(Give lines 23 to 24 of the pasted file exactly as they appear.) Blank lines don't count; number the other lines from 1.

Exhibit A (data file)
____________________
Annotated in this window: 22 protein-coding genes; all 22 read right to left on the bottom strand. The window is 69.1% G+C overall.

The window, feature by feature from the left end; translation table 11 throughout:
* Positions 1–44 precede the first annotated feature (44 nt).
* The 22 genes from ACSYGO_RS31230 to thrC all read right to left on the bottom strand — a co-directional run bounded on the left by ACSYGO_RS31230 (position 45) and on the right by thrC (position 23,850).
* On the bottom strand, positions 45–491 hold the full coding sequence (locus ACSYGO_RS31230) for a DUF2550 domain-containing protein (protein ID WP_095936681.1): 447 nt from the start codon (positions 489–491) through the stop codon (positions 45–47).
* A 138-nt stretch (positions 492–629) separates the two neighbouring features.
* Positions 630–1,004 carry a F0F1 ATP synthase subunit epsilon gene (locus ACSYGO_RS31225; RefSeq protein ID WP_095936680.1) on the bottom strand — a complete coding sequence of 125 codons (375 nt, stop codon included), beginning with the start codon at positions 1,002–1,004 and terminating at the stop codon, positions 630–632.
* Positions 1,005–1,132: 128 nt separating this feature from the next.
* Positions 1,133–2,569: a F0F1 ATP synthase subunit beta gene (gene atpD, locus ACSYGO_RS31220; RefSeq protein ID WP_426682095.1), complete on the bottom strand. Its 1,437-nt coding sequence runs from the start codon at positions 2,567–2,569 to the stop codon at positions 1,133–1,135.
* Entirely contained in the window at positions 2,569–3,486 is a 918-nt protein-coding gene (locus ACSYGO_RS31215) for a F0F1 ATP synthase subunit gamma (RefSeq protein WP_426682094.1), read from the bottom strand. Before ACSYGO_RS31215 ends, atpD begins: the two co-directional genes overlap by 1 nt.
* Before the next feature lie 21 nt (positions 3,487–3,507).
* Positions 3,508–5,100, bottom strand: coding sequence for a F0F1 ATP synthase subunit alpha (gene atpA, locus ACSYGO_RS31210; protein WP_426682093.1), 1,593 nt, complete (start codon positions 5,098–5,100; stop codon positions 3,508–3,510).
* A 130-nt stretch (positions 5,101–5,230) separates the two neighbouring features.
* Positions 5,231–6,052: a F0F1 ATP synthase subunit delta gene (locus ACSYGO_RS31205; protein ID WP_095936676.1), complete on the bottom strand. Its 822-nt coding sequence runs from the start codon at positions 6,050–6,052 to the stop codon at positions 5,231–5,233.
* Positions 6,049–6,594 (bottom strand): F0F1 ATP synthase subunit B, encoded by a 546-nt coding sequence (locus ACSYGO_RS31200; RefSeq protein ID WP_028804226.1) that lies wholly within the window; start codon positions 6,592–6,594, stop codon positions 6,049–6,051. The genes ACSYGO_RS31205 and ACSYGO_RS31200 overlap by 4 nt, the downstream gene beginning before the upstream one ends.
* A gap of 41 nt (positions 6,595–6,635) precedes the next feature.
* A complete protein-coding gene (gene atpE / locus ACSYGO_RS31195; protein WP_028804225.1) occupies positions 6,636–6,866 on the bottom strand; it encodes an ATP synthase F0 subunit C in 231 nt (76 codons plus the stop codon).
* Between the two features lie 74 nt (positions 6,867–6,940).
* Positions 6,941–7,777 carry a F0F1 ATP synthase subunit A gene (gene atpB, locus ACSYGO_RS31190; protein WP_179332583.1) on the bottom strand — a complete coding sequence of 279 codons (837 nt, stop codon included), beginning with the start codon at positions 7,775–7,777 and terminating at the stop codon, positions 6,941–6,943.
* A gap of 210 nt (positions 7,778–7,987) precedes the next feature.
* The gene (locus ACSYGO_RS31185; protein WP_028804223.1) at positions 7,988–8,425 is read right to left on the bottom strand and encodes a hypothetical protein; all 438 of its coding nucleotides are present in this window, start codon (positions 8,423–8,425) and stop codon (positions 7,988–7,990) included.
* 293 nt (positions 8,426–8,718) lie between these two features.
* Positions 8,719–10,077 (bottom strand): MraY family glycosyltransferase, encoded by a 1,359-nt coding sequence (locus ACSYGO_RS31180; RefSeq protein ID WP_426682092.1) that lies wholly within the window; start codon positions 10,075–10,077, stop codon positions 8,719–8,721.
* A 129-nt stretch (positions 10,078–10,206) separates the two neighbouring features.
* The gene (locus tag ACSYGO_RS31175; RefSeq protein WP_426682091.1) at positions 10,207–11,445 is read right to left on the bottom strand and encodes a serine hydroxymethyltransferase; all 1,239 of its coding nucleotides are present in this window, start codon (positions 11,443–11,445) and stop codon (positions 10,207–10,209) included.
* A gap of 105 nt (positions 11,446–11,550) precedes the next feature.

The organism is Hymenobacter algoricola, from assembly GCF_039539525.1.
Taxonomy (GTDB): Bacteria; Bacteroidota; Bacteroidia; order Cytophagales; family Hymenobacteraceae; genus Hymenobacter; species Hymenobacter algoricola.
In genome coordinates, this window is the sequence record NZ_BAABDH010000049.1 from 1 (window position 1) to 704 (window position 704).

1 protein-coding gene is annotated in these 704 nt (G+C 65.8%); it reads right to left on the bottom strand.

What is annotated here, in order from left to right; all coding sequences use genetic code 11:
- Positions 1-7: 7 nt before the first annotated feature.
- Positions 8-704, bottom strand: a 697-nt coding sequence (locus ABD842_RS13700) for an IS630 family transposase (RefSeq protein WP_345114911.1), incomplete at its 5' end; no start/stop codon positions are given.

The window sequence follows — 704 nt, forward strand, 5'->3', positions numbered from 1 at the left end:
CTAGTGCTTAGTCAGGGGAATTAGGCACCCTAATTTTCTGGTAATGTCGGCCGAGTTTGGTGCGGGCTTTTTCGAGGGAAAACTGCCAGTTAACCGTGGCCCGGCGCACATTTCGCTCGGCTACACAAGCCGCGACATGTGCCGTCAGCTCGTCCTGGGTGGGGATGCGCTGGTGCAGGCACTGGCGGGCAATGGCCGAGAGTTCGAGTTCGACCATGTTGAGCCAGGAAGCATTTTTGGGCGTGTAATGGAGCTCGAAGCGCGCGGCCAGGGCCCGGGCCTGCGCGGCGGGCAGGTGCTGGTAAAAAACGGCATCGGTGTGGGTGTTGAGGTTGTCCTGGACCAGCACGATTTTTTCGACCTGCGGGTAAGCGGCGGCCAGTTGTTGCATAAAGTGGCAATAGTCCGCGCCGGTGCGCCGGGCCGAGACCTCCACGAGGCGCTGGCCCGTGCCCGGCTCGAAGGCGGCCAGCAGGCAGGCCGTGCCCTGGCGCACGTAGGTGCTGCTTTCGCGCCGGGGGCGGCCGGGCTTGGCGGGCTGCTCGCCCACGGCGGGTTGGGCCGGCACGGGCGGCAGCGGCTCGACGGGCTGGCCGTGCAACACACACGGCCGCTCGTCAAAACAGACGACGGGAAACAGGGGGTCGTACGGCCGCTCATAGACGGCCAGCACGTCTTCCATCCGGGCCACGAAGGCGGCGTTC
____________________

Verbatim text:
* Positions 8,719–10,077 (bottom strand): MraY family glycosyltransferase, encoded by a 1,359-nt coding sequence (locus ACSYGO_RS31180; RefSeq protein ID WP_426682092.1) that lies wholly within the window; start codon positions 10,075–10,077, stop codon positions 8,719–8,721.
* A 129-nt stretch (positions 10,078–10,206) separates the two neighbouring features.